“In our stressed world, wellness tourism is, says Lonely Planet, the industry’s fastest growing sector with a 10% rise [in 2018] making it a plus $500bn market” (The Yucatan Times, 2018). According to the Global Wellness Institute, the global wellness economy was a $4.5 trillion market in 2018, while in 2017 travellers made 830 million international and domestic wellness trips, representing 17 percent of all tourism expenditures.
There are inherent difficulties, however, in defining what wellbeing tourism actually is and what it encompasses – it is apparent that ‘wellness’ and wellbeing’ are often used interchangeably. The Global Wellness Institute defines wellness tourism as “travel associated with the pursuit of maintaining or enhancing one’s personal wellbeing”, but that may not paint a complete picture. The UK-based Coastal Tourism Academy suggests that wellness tourists can be segmented into those for whom wellbeing is their primary motivation and those who simply “seek to maintain a healthy lifestyle while taking any type of trip”.
In order to help shape and steer the DETOUR project, in June 2020 the partners undertook a short wellbeing tourism survey. The objective was to better understand the wellbeing tourism sector from a destination, regional and business perspective, with the survey being sent out to businesses and other stakeholders in Ireland, Scotland, Iceland, Slovenia and the Azores. Fifty-six responses were received.
One of the questions asked: What is your understanding of the term wellbeing tourism? It is clear from the responses that wellbeing tourism means very different things to different people. While respondents suggested that elements of ‘slowing down’, ‘taking time’, ‘escape’, ‘nutritional balance’ and ‘self-development’ may be important considerations, the most commonly cited components were:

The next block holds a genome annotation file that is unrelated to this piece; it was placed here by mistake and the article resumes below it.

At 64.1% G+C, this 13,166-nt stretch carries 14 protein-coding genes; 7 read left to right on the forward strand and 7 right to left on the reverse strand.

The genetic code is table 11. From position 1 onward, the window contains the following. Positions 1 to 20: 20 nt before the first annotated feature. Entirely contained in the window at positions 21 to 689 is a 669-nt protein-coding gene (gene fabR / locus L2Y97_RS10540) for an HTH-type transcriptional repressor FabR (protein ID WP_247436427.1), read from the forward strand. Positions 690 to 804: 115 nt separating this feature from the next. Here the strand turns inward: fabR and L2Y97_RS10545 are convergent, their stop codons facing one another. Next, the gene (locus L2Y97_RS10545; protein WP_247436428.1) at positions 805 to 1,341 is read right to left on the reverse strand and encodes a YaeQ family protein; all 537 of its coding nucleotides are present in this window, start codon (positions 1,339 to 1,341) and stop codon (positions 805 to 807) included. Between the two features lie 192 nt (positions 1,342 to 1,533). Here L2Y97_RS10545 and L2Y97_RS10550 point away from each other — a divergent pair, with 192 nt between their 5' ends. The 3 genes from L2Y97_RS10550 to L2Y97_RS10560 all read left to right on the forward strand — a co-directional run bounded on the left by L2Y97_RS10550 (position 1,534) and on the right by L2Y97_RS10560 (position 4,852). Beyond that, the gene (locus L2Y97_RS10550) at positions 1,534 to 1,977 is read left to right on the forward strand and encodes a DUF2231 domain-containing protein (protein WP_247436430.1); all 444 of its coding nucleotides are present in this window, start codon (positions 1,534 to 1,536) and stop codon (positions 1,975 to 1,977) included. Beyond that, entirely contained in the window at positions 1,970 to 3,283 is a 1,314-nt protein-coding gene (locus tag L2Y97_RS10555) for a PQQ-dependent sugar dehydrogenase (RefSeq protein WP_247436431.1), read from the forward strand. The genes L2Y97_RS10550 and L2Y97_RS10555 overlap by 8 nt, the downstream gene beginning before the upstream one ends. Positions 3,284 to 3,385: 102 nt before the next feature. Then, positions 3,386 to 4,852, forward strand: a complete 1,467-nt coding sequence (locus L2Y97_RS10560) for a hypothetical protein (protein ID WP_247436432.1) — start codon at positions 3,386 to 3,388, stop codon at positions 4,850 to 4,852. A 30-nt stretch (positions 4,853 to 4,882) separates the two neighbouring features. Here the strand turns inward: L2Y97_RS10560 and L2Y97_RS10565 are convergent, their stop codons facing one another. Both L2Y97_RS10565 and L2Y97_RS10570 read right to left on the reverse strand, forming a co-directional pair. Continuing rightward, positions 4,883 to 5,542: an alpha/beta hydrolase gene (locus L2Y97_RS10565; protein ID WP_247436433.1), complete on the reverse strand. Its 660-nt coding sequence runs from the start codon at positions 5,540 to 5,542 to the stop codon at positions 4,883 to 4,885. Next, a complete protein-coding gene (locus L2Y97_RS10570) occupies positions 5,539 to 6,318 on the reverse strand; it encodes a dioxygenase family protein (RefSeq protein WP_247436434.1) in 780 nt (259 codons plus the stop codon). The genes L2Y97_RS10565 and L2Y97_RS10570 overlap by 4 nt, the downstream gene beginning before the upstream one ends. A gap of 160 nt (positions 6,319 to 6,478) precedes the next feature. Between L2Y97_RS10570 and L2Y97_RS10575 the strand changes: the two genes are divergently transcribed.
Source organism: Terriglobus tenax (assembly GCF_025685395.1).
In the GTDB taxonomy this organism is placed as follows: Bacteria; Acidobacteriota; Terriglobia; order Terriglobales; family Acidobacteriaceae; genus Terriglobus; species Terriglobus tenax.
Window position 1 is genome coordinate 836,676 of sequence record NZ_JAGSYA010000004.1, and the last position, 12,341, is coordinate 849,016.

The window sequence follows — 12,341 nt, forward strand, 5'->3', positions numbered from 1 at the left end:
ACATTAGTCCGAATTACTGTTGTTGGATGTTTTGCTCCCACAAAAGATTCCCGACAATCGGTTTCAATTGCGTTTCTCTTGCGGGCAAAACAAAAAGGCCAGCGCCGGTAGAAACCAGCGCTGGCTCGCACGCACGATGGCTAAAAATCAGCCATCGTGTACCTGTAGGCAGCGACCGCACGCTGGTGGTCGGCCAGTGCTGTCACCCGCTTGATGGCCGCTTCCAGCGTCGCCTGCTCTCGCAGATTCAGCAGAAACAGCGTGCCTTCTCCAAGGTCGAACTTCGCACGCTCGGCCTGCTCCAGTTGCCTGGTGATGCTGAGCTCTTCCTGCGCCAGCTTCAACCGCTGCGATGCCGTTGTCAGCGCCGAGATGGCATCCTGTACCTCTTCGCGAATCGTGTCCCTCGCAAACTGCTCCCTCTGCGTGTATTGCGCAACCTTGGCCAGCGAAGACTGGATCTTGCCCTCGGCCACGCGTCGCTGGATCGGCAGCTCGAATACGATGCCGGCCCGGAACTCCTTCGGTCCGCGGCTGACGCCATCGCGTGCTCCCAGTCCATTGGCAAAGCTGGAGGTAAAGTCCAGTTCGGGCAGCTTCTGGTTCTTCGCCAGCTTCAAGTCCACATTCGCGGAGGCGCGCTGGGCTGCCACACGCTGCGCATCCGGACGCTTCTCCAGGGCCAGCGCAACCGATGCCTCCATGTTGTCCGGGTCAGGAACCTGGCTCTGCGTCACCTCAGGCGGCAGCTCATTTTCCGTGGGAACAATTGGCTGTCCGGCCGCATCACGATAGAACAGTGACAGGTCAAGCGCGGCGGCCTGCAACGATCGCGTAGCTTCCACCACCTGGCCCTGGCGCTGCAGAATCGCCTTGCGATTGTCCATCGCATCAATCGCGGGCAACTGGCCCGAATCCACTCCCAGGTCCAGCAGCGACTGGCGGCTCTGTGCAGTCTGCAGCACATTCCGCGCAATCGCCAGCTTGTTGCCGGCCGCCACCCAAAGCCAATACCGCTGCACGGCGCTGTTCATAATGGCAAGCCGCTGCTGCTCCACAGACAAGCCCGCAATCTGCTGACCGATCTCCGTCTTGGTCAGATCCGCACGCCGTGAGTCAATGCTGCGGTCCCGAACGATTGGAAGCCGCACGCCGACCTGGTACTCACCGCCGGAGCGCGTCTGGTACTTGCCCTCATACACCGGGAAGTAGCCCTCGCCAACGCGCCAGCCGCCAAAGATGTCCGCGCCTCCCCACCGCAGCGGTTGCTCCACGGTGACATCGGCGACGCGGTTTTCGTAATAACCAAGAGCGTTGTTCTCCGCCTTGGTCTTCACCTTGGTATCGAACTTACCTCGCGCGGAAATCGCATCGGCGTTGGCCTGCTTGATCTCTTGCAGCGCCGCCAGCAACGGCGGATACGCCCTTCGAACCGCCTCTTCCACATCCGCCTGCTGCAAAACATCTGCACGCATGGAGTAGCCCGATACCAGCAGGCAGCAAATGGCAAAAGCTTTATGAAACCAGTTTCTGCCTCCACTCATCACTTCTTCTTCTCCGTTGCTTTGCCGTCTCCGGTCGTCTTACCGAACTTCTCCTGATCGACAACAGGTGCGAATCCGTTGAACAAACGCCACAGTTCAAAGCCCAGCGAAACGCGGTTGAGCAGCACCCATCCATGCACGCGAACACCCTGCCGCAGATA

- Environmental awareness/being in nature
- Physical wellbeing
- Emotional and mental wellbeing
Taking an academic perspective, Smith and Diekmann (2017) propose a model for an optimum form of wellbeing tourism. This incorporates elements that: a) enable consumers to experience intrinsic motivations such as pleasure, b) have a more altruistic component that benefits other people, environments or communities, and c) create a sense of meaning for participants, contributing, for example, to their self-development They recognise, however, it is unlikely that most wellbeing tourism experiences will encapsulate all three components.
Of course, the whole notion of wellbeing, physiological and psychological, has taken on new meaning as people readjust to and try to cope with life during COVID-19. As the tourism industry in many countries is starting to move into a post-pandemic recovery phase, the near future will undoubtedly see a readjustment of what wellbeing tourism looks like,. For example, will the need to maintain social distancing mean that the more hands-on approach of many traditional ‘wellness’ products gives way to activities where keeping your distance is not only possible but intrinsic to the experience? Forest bathing, for example, takes place in settings more conducive to this new sociality, and such mindfulness practice may help people to cope with greater isolation and stress.
This short blog post does not seek to proffer a definitive meaning, but rather to draw attention to differing perceptions of wellbeing and to outline some of the key components of wellbeing as drawn from industry practitioners in the DETOUR survey. Their responses suggest that at its core, wellbeing tourism incorporates activities that have positive spiritual, physical and/or mental wellbeing effects, and that nourish and rejuvenate people in a calm and relaxing, often natural, environment. Or, as the Coastal Tourism Academy states, is it simply that at its heart wellness is just about ‘feeling better’?
Dr Steve Taylor
Centre for Recreation and Tourism Research
Smith, M. K., & Diekmann, A. (2017). Tourism and wellbeing. Annals of Tourism Research, 66, 1-13. https://doi.org/10.1016/j.annals.2017.05.006